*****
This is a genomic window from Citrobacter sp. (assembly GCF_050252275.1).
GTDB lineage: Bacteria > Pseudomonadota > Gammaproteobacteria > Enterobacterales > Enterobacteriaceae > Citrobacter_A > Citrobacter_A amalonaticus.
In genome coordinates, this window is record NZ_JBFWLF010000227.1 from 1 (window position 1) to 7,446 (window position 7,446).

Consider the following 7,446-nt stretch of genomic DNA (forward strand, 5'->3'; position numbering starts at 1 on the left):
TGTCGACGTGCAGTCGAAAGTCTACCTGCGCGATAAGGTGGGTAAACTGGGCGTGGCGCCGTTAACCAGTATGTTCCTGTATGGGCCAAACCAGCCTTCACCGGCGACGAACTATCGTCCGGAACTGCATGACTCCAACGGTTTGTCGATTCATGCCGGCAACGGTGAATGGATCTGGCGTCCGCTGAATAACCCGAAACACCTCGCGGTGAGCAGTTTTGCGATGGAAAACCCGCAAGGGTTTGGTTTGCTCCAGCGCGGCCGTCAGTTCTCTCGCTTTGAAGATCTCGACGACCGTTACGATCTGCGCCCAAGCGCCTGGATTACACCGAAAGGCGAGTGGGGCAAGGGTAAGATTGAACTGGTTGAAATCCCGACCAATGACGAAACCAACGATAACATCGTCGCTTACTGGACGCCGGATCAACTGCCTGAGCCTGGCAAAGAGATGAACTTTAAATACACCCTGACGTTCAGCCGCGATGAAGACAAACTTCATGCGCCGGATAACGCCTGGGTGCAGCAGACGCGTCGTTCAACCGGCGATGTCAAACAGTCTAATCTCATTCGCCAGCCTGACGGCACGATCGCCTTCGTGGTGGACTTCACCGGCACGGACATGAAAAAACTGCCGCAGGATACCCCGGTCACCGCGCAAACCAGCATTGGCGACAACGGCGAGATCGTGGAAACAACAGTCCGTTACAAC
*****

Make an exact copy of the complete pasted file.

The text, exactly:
This is a genomic window from Citrobacter sp. (assembly GCF_050252275.1).
GTDB lineage: Bacteria > Pseudomonadota > Gammaproteobacteria > Enterobacterales > Enterobacteriaceae > Citrobacter_A > Citrobacter_A amalonaticus.
In genome coordinates, this window is record NZ_JBFWLF010000227.1 from 1 (window position 1) to 7,446 (window position 7,446).

Consider the following 7,446-nt stretch of genomic DNA (forward strand, 5'->3'; position numbering starts at 1 on the left):
TGTCGACGTGCAGTCGAAAGTCTACCTGCGCGATAAGGTGGGTAAACTGGGCGTGGCGCCGTTAACCAGTATGTTCCTGTATGGGCCAAACCAGCCTTCACCGGCGACGAACTATCGTCCGGAACTGCATGACTCCAACGGTTTGTCGATTCATGCCGGCAACGGTGAATGGATCTGGCGTCCGCTGAATAACCCGAAACACCTCGCGGTGAGCAGTTTTGCGATGGAAAACCCGCAAGGGTTTGGTTTGCTCCAGCGCGGCCGTCAGTTCTCTCGCTTTGAAGATCTCGACGACCGTTACGATCTGCGCCCAAGCGCCTGGATTACACCGAAAGGCGAGTGGGGCAAGGGTAAGATTGAACTGGTTGAAATCCCGACCAATGACGAAACCAACGATAACATCGTCGCTTACTGGACGCCGGATCAACTGCCTGAGCCTGGCAAAGAGATGAACTTTAAATACACCCTGACGTTCAGCCGCGATGAAGACAAACTTCATGCGCCGGATAACGCCTGGGTGCAGCAGACGCGTCGTTCAACCGGCGATGTCAAACAGTCTAATCTCATTCGCCAGCCTGACGGCACGATCGCCTTCGTGGTGGACTTCACCGGCACGGACATGAAAAAACTGCCGCAGGATACCCCGGTCACCGCGCAAACCAGCATTGGCGACAACGGCGAGATCGTGGAAACAACAGTCCGTTACAAC